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Well I just got back from San Francisco and thought I would offer up my .02.

I did not make it to Danko since I blew threw alot of money in San Jose. I did however end up at Dottie's True Blue Cafe in the Union Square area and Aziza in the Richmond district.

Dottie's was a place I had started to read about- greasy spoon diner place with alot of character and great food. There were words of caution about it being in the Tenderloin, but balderdash I say. Easy walk from Union Square. As with most popular breakfast places, Dottie's was a little pricey, but damn it was worth it. For $11 you can get 2 big pancakes (I got the blueberry cornmeal), 2 eggs, bacon, potatoes and fresh squeezed OJ. THe coffee's also pretty damned good. I've eaten at alot of diners and breakfast joints in my time (I LOVE breakfast foods) and this was clearly in the top 5 places I've eaten at. Bintiff's [now Bayside American Cafe] in Portland, ME also comes to mind as does a place in Waterville, ME that I can't recall the name of right now.

Anyway, they also bake muffins, cinnamon rolls, several breads, all available there or to go. I left with one of their legendary cinnamon rolls, which was a sugar shock experience, but quite good all the same. Lots of walnuts and brown sugar = yum.

Onto Aziza, which is very popular over on the Chowhound board (reserve comments for the *other* CH thread <_<). Aziza serves Moroccan food, which I'd never had, but made a reservation for 1 and trekked on out to the Richmond area. Easily accessible via bus and on the main drag, the outward appearance is deceiving. I wondered what I was walking into (dive?!) and was treated to one of the most beautiful interiors I've ever dined in. Dark blue walls, candles all around, alcoves with plastered arches, red glass chandeliers- stunning really. But what really impressed me is that I was just a 1 top, got a prime seat in an alcove clearly meant for 3 or 4 people, and the service was outstanding. I started off with a lemon-basil martini which set the evening off just right. I found out after the fact that Aziza is becoming well known for their mixed drinks, and the martini was just proof in the glass. I ordered the lentil soup and the guinea hen. The soup was quite good, but when I got the guinea hen dish, the first words out of my mouth were in fact "holy shit!". It's served with a saffron, lemon and I think red pepper sauce, along with a purple potato mash. The last time I'd had such a reaction I was at Corduroy. A deceptively simple dish, all the flavors meshed well together. I had to tell myself to eat slowly. Dessert was a simple malted milk ice cream with chocolate chips and 2 cookies. Difficult to finish, but quite good.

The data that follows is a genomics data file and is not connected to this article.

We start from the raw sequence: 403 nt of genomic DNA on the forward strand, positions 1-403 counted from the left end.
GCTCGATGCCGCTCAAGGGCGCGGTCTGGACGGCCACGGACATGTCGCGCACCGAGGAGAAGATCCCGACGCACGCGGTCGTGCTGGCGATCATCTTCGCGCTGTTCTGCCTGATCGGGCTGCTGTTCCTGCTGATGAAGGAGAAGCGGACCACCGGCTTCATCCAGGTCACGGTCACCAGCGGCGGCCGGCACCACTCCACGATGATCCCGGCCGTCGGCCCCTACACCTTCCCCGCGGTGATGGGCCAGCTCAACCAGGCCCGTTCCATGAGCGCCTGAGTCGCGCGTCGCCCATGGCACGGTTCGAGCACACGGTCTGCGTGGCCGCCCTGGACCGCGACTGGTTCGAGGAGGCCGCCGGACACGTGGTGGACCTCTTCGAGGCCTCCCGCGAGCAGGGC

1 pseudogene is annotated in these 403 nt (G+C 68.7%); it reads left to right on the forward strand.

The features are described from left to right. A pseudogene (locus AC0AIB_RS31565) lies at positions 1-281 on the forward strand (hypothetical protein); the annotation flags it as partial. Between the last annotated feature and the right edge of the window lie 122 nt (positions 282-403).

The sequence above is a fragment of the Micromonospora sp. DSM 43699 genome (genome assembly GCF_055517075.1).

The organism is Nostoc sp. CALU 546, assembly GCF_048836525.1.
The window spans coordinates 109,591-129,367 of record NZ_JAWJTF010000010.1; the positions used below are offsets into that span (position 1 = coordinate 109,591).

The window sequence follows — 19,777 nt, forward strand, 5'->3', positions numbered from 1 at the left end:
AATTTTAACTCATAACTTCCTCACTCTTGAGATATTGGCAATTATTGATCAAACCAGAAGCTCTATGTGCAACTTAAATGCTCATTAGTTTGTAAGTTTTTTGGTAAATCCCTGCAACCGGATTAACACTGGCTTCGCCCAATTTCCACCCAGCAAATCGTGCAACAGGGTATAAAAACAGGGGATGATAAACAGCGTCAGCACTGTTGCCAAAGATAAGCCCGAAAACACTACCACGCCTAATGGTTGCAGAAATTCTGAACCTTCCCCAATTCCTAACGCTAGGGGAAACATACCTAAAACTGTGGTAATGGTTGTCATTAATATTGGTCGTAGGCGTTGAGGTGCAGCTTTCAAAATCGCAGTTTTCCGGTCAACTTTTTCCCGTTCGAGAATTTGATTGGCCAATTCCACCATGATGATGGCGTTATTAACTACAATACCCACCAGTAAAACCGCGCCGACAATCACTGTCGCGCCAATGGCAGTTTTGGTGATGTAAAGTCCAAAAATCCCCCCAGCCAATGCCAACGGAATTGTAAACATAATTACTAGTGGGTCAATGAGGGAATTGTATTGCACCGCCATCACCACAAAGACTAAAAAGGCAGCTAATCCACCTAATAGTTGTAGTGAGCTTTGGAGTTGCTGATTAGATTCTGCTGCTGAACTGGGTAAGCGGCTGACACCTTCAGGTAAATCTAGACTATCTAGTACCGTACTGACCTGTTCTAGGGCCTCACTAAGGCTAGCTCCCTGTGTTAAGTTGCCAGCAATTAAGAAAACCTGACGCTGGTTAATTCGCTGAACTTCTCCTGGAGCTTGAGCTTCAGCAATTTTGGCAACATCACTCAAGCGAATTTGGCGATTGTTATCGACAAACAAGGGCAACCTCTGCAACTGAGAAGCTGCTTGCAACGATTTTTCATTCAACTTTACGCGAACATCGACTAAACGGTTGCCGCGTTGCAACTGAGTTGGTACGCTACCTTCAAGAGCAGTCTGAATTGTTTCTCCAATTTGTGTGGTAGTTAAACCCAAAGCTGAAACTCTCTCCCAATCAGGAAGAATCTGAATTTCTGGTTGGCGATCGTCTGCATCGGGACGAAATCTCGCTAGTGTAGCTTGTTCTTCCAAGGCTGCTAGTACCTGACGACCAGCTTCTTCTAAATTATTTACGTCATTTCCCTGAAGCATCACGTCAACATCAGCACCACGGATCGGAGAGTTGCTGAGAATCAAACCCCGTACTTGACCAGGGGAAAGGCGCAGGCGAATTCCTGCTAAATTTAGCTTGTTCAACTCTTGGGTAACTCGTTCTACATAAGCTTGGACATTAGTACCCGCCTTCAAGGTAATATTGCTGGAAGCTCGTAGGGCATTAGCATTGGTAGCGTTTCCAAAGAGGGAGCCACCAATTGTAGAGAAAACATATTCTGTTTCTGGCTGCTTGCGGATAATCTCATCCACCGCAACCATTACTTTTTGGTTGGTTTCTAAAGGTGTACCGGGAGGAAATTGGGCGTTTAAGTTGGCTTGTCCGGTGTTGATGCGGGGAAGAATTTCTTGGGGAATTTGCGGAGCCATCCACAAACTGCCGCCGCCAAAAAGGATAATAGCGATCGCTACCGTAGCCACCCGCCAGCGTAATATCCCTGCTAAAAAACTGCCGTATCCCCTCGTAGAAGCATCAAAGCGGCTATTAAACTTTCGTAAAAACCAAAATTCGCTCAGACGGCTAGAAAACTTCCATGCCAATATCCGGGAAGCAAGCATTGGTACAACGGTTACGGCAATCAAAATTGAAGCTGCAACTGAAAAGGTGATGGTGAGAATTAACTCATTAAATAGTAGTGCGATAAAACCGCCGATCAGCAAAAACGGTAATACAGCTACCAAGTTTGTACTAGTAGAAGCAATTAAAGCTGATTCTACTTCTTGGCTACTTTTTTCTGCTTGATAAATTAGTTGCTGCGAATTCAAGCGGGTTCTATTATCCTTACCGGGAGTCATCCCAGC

Damage for 1 drink, soup, hen and dessert with tip was about $60. I would definitely go back. And if you're in town, you have to try and get there. (I would actually order you to RUN not walk, but to each his own.) This restaurant is doing everything right. Not a single misstep the entire evening. I'm already looking forward to the next time I can eat there.

I want a Chef Power and Chef Lahlou face off now ;)

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just got back from gorging in the bay area.

quick words, not one for long posts....

boulevard---over-priced and average.

quince---cheaper, tastier, better. very cute restaurant, with a interesting menu doing the local, seasonal, italian thing. great pastas.